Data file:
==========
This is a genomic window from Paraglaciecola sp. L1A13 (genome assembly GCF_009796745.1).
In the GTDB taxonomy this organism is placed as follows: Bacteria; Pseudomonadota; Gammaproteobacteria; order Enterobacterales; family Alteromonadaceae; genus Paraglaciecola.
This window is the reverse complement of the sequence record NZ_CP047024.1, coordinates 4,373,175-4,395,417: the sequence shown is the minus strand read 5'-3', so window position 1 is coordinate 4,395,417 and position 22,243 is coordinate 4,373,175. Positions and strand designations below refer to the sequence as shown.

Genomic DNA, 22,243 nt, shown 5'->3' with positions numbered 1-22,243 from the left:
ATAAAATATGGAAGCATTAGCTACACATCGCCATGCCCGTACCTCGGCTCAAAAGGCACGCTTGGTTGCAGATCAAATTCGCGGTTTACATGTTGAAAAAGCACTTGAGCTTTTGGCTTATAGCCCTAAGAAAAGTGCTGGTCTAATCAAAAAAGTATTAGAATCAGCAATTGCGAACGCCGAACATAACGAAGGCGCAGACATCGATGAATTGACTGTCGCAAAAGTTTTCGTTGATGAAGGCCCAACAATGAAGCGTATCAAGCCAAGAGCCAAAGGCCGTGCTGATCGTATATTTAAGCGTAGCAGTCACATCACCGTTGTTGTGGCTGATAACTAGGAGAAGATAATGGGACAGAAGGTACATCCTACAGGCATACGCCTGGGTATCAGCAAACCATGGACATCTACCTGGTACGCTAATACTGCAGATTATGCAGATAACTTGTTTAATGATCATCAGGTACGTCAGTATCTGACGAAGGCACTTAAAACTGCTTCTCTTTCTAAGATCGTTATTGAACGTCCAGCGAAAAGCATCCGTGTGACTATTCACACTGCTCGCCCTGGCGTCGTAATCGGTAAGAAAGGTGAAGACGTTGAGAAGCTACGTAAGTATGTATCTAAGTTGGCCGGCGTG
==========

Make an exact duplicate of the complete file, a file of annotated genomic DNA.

This is a genomic window from Paraglaciecola sp. L1A13 (genome assembly GCF_009796745.1).
In the GTDB taxonomy this organism is placed as follows: Bacteria; Pseudomonadota; Gammaproteobacteria; order Enterobacterales; family Alteromonadaceae; genus Paraglaciecola.
This window is the reverse complement of the sequence record NZ_CP047024.1, coordinates 4,373,175-4,395,417: the sequence shown is the minus strand read 5'-3', so window position 1 is coordinate 4,395,417 and position 22,243 is coordinate 4,373,175. Positions and strand designations below refer to the sequence as shown.

Genomic DNA, 22,243 nt, shown 5'->3' with positions numbered 1-22,243 from the left:
ATAAAATATGGAAGCATTAGCTACACATCGCCATGCCCGTACCTCGGCTCAAAAGGCACGCTTGGTTGCAGATCAAATTCGCGGTTTACATGTTGAAAAAGCACTTGAGCTTTTGGCTTATAGCCCTAAGAAAAGTGCTGGTCTAATCAAAAAAGTATTAGAATCAGCAATTGCGAACGCCGAACATAACGAAGGCGCAGACATCGATGAATTGACTGTCGCAAAAGTTTTCGTTGATGAAGGCCCAACAATGAAGCGTATCAAGCCAAGAGCCAAAGGCCGTGCTGATCGTATATTTAAGCGTAGCAGTCACATCACCGTTGTTGTGGCTGATAACTAGGAGAAGATAATGGGACAGAAGGTACATCCTACAGGCATACGCCTGGGTATCAGCAAACCATGGACATCTACCTGGTACGCTAATACTGCAGATTATGCAGATAACTTGTTTAATGATCATCAGGTACGTCAGTATCTGACGAAGGCACTTAAAACTGCTTCTCTTTCTAAGATCGTTATTGAACGTCCAGCGAAAAGCATCCGTGTGACTATTCACACTGCTCGCCCTGGCGTCGTAATCGGTAAGAAAGGTGAAGACGTTGAGAAGCTACGTAAGTATGTATCTAAGTTGGCCGGCGTG